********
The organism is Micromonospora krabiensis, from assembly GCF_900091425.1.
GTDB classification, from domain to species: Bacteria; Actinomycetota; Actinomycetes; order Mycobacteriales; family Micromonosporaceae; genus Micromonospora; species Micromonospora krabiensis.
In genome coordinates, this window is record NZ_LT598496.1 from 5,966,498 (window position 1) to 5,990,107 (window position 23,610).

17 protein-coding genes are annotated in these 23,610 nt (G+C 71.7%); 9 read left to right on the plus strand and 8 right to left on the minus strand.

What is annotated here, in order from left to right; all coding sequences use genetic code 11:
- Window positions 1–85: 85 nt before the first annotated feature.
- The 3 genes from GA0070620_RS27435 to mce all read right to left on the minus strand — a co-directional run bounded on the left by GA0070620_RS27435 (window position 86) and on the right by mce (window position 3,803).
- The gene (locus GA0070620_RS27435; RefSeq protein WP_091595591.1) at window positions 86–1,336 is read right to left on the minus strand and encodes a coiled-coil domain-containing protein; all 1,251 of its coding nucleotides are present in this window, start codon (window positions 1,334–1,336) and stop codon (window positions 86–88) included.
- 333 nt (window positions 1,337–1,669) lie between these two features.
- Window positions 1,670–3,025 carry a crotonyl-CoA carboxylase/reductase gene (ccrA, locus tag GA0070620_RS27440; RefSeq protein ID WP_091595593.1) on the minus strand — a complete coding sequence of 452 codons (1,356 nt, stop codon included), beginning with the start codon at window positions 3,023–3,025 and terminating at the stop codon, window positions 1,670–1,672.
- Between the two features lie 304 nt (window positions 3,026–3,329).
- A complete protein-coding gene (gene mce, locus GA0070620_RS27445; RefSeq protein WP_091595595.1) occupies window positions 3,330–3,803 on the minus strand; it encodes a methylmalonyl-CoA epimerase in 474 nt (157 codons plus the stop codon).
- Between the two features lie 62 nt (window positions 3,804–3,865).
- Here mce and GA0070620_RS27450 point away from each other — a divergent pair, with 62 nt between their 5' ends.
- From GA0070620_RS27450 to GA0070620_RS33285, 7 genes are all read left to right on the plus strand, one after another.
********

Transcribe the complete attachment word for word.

The organism is Micromonospora krabiensis, from assembly GCF_900091425.1.
GTDB classification, from domain to species: Bacteria; Actinomycetota; Actinomycetes; order Mycobacteriales; family Micromonosporaceae; genus Micromonospora; species Micromonospora krabiensis.
In genome coordinates, this window is record NZ_LT598496.1 from 5,966,498 (window position 1) to 5,990,107 (window position 23,610).

17 protein-coding genes are annotated in these 23,610 nt (G+C 71.7%); 9 read left to right on the plus strand and 8 right to left on the minus strand.

What is annotated here, in order from left to right; all coding sequences use genetic code 11:
- Window positions 1–85: 85 nt before the first annotated feature.
- The 3 genes from GA0070620_RS27435 to mce all read right to left on the minus strand — a co-directional run bounded on the left by GA0070620_RS27435 (window position 86) and on the right by mce (window position 3,803).
- The gene (locus GA0070620_RS27435; RefSeq protein WP_091595591.1) at window positions 86–1,336 is read right to left on the minus strand and encodes a coiled-coil domain-containing protein; all 1,251 of its coding nucleotides are present in this window, start codon (window positions 1,334–1,336) and stop codon (window positions 86–88) included.
- 333 nt (window positions 1,337–1,669) lie between these two features.
- Window positions 1,670–3,025 carry a crotonyl-CoA carboxylase/reductase gene (ccrA, locus tag GA0070620_RS27440; RefSeq protein ID WP_091595593.1) on the minus strand — a complete coding sequence of 452 codons (1,356 nt, stop codon included), beginning with the start codon at window positions 3,023–3,025 and terminating at the stop codon, window positions 1,670–1,672.
- Between the two features lie 304 nt (window positions 3,026–3,329).
- A complete protein-coding gene (gene mce, locus GA0070620_RS27445; RefSeq protein WP_091595595.1) occupies window positions 3,330–3,803 on the minus strand; it encodes a methylmalonyl-CoA epimerase in 474 nt (157 codons plus the stop codon).
- Between the two features lie 62 nt (window positions 3,804–3,865).
- Here mce and GA0070620_RS27450 point away from each other — a divergent pair, with 62 nt between their 5' ends.
- From GA0070620_RS27450 to GA0070620_RS33285, 7 genes are all read left to right on the plus strand, one after another.